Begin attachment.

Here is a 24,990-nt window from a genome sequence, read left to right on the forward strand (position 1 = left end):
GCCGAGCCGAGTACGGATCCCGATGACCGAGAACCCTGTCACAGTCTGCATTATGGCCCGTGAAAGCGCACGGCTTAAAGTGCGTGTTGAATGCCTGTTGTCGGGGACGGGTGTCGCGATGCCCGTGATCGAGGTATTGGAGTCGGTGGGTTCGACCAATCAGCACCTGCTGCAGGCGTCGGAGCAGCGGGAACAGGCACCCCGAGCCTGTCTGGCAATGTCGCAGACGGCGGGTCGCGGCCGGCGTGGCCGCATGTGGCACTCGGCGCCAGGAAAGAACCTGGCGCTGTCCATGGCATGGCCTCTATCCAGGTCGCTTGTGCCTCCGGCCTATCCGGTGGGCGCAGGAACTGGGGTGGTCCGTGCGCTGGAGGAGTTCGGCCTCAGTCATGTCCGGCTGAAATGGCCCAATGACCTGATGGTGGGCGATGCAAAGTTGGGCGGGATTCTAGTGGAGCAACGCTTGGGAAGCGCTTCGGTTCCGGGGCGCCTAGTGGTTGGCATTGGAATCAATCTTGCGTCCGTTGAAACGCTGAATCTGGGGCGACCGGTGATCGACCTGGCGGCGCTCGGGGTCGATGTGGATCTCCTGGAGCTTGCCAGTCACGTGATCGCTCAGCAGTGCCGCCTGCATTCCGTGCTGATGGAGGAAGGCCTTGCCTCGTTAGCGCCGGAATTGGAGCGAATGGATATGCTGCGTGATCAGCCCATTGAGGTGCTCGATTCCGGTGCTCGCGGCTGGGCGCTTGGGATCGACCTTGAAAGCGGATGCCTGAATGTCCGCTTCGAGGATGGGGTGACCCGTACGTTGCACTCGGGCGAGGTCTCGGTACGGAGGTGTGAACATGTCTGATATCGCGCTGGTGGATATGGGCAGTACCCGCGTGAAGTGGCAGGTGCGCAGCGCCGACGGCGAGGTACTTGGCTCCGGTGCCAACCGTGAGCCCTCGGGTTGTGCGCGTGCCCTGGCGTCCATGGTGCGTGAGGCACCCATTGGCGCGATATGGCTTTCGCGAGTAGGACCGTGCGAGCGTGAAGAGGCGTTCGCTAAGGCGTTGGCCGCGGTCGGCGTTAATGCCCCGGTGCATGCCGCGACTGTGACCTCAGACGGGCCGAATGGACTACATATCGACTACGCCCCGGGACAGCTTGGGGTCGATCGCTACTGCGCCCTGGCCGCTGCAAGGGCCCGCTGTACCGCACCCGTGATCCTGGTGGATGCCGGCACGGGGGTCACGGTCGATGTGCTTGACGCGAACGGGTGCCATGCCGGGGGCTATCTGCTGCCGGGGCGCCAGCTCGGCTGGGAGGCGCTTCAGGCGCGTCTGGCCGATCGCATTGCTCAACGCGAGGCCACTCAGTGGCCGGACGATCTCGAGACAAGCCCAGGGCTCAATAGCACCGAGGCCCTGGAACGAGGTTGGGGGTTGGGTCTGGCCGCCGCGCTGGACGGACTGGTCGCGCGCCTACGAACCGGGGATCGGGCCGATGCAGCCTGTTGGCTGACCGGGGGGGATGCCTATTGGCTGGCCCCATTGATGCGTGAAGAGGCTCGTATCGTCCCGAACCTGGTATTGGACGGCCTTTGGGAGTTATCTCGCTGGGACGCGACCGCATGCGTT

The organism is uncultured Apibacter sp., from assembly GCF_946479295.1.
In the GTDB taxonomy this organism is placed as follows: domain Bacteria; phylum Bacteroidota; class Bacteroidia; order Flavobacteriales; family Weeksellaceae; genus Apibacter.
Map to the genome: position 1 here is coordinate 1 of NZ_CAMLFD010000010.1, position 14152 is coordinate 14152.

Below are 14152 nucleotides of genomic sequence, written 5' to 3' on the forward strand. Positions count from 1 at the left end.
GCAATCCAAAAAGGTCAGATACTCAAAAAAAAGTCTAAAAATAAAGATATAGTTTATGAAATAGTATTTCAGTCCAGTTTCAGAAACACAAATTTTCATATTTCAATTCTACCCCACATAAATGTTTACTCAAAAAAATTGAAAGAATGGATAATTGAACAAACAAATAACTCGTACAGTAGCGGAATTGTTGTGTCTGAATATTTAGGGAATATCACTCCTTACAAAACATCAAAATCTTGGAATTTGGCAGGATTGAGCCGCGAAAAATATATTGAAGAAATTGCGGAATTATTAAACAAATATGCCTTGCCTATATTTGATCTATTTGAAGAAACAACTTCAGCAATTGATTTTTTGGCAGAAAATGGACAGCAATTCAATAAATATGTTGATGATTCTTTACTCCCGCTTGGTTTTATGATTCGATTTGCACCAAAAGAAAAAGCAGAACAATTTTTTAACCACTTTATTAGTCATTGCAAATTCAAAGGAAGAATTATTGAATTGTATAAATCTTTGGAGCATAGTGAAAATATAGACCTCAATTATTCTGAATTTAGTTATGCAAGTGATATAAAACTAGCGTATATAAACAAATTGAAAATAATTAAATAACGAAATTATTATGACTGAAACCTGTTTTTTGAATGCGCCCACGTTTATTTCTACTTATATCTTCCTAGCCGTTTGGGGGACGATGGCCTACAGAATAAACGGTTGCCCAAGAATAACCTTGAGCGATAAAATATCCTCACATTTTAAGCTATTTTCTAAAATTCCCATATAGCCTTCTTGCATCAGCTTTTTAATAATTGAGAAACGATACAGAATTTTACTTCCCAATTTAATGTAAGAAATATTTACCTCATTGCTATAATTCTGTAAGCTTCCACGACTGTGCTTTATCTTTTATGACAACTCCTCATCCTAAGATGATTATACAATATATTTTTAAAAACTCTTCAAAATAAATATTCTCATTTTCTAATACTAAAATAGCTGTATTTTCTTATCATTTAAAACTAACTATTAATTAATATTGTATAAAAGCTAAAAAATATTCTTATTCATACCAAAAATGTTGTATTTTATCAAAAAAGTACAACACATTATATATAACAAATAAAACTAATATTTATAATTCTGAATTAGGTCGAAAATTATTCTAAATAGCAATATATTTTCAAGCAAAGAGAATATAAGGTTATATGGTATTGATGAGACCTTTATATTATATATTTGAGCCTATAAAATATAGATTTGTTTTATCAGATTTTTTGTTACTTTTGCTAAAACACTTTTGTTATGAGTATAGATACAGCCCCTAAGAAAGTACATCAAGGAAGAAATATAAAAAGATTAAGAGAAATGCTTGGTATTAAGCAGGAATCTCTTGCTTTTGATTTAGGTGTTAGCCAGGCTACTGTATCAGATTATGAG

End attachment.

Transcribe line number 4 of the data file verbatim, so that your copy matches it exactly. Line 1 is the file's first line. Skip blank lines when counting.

In the GTDB taxonomy this organism is placed as follows: domain Bacteria; phylum Bacteroidota; class Bacteroidia; order Flavobacteriales; family Weeksellaceae; genus Apibacter.